The president recently repeated his campaign pledge to repeal the Pentagon’s “Don’t ask, Don’t tell” policy that bars openly gay men and women from serving in the military. Do you agree?
The “Don’t ask, Don’t tell” policy is wrong, plain and simple. And it’s wrong for a lot of reasons.
Let’s start with some practical issues. We may be wrapping up our misguided occupation of Iraq, but at the same time we’re increasing our armed presence in Afghanistan. I remain opposed to our presence in those countries, but I find it curious to reject soldiers during wartime for their sexual orientation.
Even worse, from a strategic standpoint, are the kinds of soldiers being discriminated against. The Pentagon has trouble attracting enough Arabic and Farsi translators, but even so we’ve seen dozens of gay translators with vital language skills let go.
It’s not a stretch to say this policy has national security implications.
It is true that we’ve seen fewer soldiers drummed out of the military for being gay since the 9/11 terrorist attacks (by two-thirds, some reports claim). But to me, that merely suggests the Pentagon is happy to single out gay soldiers during peacetime but more reluctant during wartime. To say that violates fundamental American values of fairness and equality is an understatement.
And then there’s the moral issues. Since the law was implemented in 1993, more than 13,000 volunteer soldiers—volunteers sworn to protect our country—have been kicked out of the military. That’s 13,000 people who were told that their service isn’t wanted because they’re gay.
A white commander wouldn’t ground a pilot because she’s black. An Asian general couldn’t court martial an officer because she’s a woman. Even the Surgeon General can’t punish a Navy cook because he smokes.
But gay soldiers have been classified as inferior and are fair game for punitive action. That’s wrong.
When the president announced his renewed push to repeal this wrong-headed law, I described the policy as repugnant. I wish I could find harsher words.
There’s support from the public for repeal, support from current and former military brass and movement in both houses of Congress. I hope we can quickly correct this 17-year-old problem once and for all.
We just passed the one-year anniversary of the stimulus bill. What’s the status report?
Before health insurance reform took over the airwaves, the American Recovery and Reinvestment Act (better known as the economic stimulus bill) filled the headlines.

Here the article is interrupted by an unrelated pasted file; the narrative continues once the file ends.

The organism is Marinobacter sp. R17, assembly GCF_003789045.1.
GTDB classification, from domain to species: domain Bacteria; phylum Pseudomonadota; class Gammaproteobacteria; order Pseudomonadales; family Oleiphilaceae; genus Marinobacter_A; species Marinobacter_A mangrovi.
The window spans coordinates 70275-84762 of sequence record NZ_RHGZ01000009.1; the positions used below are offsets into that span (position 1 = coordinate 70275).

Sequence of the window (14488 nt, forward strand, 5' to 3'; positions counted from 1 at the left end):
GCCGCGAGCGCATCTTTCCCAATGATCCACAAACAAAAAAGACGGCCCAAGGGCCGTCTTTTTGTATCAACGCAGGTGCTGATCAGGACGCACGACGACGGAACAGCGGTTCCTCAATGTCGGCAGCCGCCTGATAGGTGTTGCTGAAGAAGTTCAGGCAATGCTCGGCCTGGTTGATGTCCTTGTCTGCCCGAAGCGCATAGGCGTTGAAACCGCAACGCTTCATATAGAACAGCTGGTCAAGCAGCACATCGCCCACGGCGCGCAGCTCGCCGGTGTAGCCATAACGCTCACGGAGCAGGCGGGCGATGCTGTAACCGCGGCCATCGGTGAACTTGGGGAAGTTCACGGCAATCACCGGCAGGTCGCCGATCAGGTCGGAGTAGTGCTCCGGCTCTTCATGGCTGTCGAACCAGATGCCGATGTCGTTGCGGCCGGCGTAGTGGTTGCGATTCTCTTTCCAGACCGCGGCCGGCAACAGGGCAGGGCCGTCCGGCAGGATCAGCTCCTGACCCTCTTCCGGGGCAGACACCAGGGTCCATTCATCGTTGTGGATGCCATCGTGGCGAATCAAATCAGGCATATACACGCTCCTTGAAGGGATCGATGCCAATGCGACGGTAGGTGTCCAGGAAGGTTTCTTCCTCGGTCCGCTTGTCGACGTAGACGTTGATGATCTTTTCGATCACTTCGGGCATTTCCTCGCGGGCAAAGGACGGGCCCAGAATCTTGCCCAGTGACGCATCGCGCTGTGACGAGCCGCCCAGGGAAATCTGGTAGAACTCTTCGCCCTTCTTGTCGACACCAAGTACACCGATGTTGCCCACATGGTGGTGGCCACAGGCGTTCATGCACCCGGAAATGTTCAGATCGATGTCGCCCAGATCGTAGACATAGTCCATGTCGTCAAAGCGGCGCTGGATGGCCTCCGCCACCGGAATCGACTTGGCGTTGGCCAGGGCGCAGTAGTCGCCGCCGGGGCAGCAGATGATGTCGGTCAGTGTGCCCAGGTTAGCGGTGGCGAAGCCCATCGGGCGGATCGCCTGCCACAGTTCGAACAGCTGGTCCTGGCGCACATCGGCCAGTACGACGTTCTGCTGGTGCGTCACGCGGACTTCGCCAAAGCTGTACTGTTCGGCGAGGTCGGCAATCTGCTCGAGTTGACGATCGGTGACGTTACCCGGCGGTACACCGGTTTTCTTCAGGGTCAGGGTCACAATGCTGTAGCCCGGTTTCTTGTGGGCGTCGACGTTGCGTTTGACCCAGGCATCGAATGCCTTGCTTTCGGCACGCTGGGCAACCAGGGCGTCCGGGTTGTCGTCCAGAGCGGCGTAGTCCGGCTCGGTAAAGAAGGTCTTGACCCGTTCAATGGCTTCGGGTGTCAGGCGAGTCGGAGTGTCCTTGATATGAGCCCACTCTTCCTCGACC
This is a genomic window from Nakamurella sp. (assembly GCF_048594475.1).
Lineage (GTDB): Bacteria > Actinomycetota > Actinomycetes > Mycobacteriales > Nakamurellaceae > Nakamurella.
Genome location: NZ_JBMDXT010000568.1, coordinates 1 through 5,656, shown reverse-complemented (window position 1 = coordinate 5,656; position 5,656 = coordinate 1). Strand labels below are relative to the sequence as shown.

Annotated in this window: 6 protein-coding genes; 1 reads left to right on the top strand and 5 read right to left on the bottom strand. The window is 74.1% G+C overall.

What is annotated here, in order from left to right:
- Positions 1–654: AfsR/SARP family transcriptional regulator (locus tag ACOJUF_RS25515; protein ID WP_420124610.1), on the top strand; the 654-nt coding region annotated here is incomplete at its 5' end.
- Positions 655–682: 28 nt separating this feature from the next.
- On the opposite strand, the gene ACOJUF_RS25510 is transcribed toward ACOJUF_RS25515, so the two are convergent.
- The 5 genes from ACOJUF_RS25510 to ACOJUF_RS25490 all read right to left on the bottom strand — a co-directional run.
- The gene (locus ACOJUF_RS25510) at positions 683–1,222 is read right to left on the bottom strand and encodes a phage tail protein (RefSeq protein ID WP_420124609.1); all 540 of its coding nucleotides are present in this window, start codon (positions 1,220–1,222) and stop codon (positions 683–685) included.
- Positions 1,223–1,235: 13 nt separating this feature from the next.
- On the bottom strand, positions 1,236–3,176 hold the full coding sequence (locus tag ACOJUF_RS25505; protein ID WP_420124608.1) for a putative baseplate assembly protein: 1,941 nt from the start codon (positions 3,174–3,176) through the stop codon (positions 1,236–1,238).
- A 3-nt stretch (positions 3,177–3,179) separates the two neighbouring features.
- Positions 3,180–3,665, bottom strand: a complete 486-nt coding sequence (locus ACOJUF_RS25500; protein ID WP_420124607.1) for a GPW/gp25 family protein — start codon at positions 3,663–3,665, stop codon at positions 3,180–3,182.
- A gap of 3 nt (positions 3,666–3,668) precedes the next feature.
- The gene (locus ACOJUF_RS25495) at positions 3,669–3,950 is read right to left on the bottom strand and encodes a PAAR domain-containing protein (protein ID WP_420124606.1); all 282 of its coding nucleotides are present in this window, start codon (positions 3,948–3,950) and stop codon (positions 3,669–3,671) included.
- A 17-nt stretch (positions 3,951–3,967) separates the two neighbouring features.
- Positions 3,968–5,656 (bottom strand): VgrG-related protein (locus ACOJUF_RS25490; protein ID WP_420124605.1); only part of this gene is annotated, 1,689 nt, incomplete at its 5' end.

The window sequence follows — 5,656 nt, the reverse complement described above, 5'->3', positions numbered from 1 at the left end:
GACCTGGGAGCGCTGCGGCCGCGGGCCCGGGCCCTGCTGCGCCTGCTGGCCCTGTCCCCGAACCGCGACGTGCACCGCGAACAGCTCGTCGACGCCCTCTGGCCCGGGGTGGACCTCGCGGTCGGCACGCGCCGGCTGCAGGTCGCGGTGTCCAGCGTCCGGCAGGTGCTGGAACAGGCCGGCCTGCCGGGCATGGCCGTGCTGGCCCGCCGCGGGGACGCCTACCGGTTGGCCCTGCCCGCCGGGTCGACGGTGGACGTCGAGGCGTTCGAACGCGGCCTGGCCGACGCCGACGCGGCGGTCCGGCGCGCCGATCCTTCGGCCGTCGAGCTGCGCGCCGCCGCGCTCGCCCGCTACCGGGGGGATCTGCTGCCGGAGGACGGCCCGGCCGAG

The bill still attracts a fair number of critics, but I believe—and experts from across the political spectrum agree—that the stimulus saved our economy. And it continues to form the foundation of our economic recovery.
I’ve explained in this space before the trauma our economy has experienced. We continue to see repercussions from that shock through high unemployment rates and depleted bank accounts.
It’s always hard to prove a negative, but experts agree that without the stimulus, we’d be in far worse shape than we are today. Unemployment around 10 percent is dangerously high, but economists suggest that that number could be more than double without the stimulus.
In addition to billions of dollars devoted to construction projects, the stimulus also tossed a lifeline to millions of families. Whether through food assistance, health care subsidies or much-needed unemployment benefits, the stimulus kept many families from a far worse fate.
Santa Cruz has received in the ballpark of $90 million from the stimulus so far in project funds, benefits and tax cuts. The Making Work Pay tax credit alone injected around $30 million into the local economy. We’ve seen projects funded ranging from public housing renovation and a $4.7 million business incubator at the Salz Tannery to salaries for nine police officers and a host of energy-efficiency projects. And some of our most at-risk populations—recipients of Social Security, Supplemental Security Income and VA benefits—received one-time payments to help cover rising costs.
We continue to see opposition to this bill, but we’ve also seen more than 100 Republican members of Congress celebrate stimulus projects in their home towns—soon after bad-mouthing the bill as a waste of money, I must add.
The stimulus wasn’t a cure-all, but it helped reverse many bad policies from the previous administration and it is helping to stabilize our economy. By any measure, I call that a success.
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